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Clinical Neuropsychology > Memory > Flashcards

Flashcards in Memory Deck (15)
1

Types of memory

STM
a) WM

LTM
a) Declarative
- episodic
- semantic
- autobiographical

b) Non-declarative
- procedural

2

Procedural learning
what?

- Rule based learning in which performance facilitation occurs with practice on a task with NO need for conscious awareness i.e. can eventually, after practice, perform the task without thinking

3

Procedural learning
how to test?

1) Tower of London: the colour one
EVAL:
Winter et al. (2001)
- Not a measure of implicit procedural learning as it suggests = it involves declarative processes; and these are of fundamental importance to the task.
- Use declarative strategies to do solve the task
- Hippocampal Amnesiacs tend to show impairments on this task bc their explicit memory for declarative strategies in the task is compromised

2) Serial Reaction time task:
- RTs show a selective decline to predictable targets as compared with random targets, this difference reflecting procedural learning.

EVAL:
- The serial reaction time test (SRT) has been validated as a measure of procedural learning in studies of normal and brain-damaged subjects (Pascua l-Leone et al., 1993)
- Considered an implicit task bc even when people are learning it they’re unaware that they are (Green et al. 1997)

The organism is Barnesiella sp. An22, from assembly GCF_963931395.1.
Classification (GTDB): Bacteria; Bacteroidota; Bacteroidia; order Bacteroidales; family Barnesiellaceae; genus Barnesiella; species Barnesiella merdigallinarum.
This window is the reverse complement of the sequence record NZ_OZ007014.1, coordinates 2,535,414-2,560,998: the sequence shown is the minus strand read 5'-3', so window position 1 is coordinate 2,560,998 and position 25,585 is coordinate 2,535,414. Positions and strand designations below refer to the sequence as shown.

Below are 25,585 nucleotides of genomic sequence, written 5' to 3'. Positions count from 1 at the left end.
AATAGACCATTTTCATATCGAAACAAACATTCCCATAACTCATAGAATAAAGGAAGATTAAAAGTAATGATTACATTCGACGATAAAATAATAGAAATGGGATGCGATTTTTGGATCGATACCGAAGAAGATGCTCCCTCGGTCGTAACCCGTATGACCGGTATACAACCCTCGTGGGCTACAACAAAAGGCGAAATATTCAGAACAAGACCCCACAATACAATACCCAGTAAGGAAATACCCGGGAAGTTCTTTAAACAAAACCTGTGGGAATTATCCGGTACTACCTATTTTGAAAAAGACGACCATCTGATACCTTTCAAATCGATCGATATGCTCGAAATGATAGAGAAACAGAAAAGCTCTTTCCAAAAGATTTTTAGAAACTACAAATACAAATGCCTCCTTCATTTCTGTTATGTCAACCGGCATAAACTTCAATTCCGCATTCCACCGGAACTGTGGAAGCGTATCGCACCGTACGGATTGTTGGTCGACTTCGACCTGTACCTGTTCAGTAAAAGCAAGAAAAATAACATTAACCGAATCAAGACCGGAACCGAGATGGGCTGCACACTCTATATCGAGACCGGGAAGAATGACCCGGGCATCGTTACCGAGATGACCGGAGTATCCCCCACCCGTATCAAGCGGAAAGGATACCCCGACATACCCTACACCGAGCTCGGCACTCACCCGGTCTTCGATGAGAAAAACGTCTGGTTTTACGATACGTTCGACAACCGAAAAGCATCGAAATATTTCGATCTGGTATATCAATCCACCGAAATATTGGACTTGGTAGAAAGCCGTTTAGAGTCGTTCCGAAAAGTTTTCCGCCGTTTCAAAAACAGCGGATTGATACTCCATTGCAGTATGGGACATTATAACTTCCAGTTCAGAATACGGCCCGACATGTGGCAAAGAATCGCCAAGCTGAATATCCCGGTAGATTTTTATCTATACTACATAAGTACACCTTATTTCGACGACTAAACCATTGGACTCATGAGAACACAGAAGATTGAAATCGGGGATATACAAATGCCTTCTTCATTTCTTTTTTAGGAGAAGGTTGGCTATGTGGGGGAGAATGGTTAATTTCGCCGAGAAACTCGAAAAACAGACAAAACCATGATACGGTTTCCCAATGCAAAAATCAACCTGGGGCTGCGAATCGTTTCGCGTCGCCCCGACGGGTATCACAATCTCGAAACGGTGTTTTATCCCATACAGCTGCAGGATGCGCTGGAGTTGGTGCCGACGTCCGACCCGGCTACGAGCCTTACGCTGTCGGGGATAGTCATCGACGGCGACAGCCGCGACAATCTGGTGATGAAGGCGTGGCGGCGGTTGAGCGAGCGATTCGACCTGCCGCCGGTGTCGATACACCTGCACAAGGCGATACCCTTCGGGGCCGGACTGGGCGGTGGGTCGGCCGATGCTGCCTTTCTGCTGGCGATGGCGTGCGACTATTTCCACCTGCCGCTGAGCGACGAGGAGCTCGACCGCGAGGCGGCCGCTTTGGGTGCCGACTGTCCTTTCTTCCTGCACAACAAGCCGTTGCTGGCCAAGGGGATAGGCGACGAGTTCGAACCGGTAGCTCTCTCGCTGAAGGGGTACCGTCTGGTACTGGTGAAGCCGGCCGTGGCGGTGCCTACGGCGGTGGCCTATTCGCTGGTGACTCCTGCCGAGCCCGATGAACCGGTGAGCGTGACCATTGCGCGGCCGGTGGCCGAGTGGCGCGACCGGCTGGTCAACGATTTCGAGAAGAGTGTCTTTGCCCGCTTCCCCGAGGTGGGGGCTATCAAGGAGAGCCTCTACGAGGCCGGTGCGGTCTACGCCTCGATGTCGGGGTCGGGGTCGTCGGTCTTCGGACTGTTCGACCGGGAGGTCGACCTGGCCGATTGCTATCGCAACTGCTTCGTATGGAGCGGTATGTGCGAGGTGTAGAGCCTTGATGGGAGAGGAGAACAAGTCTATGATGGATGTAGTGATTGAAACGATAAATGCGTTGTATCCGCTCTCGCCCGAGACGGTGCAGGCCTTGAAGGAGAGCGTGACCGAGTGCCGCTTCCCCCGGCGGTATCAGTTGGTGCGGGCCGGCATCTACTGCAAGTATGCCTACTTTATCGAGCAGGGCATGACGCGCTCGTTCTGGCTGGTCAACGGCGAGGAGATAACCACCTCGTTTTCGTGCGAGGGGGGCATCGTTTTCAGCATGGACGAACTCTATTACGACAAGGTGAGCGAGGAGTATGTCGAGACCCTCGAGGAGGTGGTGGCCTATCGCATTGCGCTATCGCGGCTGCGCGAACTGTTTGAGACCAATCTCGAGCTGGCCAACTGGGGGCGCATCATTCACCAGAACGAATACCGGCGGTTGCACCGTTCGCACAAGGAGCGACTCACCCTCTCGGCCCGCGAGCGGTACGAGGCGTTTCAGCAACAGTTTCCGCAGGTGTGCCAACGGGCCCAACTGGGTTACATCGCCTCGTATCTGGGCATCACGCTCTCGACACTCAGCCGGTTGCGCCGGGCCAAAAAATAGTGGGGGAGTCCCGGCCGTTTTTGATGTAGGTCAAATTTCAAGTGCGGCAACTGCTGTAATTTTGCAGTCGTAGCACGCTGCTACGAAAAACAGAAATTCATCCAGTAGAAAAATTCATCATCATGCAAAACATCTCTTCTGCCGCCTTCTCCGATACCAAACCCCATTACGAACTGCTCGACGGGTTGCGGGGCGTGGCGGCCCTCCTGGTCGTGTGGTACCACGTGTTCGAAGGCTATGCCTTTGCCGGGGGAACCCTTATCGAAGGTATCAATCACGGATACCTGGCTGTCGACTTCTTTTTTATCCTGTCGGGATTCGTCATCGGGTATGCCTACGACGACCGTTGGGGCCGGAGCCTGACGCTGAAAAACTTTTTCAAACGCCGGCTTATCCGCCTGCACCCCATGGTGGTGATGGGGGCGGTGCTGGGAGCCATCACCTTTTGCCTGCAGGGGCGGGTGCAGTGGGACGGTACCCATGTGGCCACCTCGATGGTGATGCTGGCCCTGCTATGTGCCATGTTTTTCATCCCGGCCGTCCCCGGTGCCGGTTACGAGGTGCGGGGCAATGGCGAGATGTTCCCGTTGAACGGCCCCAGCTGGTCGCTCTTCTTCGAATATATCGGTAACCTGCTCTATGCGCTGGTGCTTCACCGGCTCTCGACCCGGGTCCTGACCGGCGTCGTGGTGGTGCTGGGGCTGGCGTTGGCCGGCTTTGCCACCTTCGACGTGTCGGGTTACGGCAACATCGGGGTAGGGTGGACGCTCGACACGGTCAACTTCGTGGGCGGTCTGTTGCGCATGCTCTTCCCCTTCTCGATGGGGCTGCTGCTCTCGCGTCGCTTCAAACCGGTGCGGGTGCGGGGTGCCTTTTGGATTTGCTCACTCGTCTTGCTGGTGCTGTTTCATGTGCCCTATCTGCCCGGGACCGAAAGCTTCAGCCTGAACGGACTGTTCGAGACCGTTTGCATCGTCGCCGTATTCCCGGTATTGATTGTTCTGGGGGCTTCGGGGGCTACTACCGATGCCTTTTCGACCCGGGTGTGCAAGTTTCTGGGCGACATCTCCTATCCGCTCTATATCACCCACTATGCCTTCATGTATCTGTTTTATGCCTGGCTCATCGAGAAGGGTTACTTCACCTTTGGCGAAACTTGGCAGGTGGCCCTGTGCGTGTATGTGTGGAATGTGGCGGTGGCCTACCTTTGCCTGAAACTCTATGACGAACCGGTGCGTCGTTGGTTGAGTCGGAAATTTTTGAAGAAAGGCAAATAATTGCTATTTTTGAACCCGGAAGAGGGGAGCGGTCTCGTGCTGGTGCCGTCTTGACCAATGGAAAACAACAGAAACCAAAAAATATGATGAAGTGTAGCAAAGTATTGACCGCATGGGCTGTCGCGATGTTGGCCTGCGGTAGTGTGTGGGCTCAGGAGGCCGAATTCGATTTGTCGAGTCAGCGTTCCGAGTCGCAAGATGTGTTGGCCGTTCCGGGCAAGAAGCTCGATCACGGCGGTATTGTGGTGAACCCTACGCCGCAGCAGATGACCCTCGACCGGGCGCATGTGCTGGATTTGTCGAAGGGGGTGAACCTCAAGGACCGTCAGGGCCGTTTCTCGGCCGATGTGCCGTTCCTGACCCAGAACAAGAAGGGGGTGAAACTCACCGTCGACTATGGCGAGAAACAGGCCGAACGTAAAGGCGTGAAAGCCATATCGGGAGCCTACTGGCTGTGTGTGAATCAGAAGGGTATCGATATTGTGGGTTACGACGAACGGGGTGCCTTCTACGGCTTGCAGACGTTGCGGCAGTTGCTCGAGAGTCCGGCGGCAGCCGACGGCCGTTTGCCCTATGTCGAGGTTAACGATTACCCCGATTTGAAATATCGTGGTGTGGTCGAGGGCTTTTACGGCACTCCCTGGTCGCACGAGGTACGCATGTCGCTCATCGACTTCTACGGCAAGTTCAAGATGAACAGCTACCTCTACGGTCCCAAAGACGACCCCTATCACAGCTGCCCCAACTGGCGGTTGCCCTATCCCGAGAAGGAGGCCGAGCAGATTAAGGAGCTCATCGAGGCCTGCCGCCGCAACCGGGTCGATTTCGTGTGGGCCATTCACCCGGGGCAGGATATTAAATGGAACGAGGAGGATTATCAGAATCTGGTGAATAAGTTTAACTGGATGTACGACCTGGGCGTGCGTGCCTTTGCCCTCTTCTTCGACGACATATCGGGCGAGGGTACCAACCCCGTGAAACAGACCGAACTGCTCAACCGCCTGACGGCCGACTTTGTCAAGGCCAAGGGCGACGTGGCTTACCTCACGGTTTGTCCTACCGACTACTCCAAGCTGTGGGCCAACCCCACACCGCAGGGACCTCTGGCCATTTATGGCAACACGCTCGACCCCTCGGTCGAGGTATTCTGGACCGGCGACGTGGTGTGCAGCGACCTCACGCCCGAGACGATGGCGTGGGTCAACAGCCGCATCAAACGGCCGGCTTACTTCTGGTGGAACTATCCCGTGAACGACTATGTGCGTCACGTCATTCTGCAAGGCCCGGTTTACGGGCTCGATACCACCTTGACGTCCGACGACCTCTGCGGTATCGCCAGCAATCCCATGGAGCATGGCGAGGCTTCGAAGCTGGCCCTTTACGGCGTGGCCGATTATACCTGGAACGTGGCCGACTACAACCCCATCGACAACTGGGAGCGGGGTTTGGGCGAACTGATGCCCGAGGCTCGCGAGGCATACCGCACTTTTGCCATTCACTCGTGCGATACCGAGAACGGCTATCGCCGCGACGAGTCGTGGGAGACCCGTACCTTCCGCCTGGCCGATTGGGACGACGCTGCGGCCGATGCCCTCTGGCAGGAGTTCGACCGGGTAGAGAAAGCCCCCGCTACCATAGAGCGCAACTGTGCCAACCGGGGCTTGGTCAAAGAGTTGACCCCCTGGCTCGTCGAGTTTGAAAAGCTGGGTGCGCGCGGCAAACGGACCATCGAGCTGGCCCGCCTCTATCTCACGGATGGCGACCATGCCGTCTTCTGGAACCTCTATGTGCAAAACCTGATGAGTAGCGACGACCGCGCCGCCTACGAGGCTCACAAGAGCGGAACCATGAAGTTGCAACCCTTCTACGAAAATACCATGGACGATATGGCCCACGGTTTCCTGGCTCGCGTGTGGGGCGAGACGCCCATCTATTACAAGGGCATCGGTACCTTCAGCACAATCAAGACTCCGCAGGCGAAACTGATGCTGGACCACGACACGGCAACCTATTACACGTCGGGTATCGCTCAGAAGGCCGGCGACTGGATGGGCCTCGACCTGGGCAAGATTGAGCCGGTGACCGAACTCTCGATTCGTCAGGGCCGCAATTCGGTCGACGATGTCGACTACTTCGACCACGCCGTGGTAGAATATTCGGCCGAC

BUT
- as its only RT thats looked at, interpretation of which component is learnt is difficult and disambiguation of implicit and explicit processes problematic
- Affected by impulsivity (ADHD) (Robbins & Crockett, 2010)

4

Neural Basis of procedural learning

- Basal ganglia (striatum)
- Cerebellum
- Frontal cortex (receives afferents from the BG and cerebellum)

Impaired PL using variants of the serial reaction time task:
A. Parkinsons (Doyon et al., 1997)
B. damage to the cerebellum (Doyon et al., 1997)
C. Patients with prefrontal lesions show impaired PL on the SRT (Gomez et al., 1999).
D. In healthy people, procedural learning was associated with increased activation in the thalamus, medial frontal lobe, and cingulate gyrus (Kumari et al., 2002)

^ this experiment used SZ as a comparison group; BUT SZ are not always impaired with procedural learning; differences come from the tasks used. (Zedkova et al. 2006)

5

working memory WHAT + who?

Baddeley & Hitch, 1974
What =phonological loop, visuospatial store and central executive + episodic buffer

6

localisation of the central executive? (6)

Dorsolateral prefrontal cortex: central executive:

A. Some suggested that it is the site of working memory storage - comes from studies that show delay period activity in dlpfc in fmri (Courtney, 1994)

BUT

B. Lesions to dlpfc don't always affect WM storage (D’Esposito and Postle, 1999)
SOOO

C. Postle (2006) - NOT a storage site but, contribution of dlPFC to working memory could be any of the CONTROL processes (e.g., attentional selection, flexible control, etc.) that are also required when performing a working memory task.

EVIDENCE
D. Lara & Wallis (2014) - trained monkeys to remember 1 or two coloured squares.
Found = little evidence that the dlpfc maintained colour information in WM. But found that the monkey was making microsaccades when there was 2 colours (shifting attention between the two when eyes on fixation) & suggested that the activity in the dlpfc encoded attentional control signals that helped improve the animals’ performance.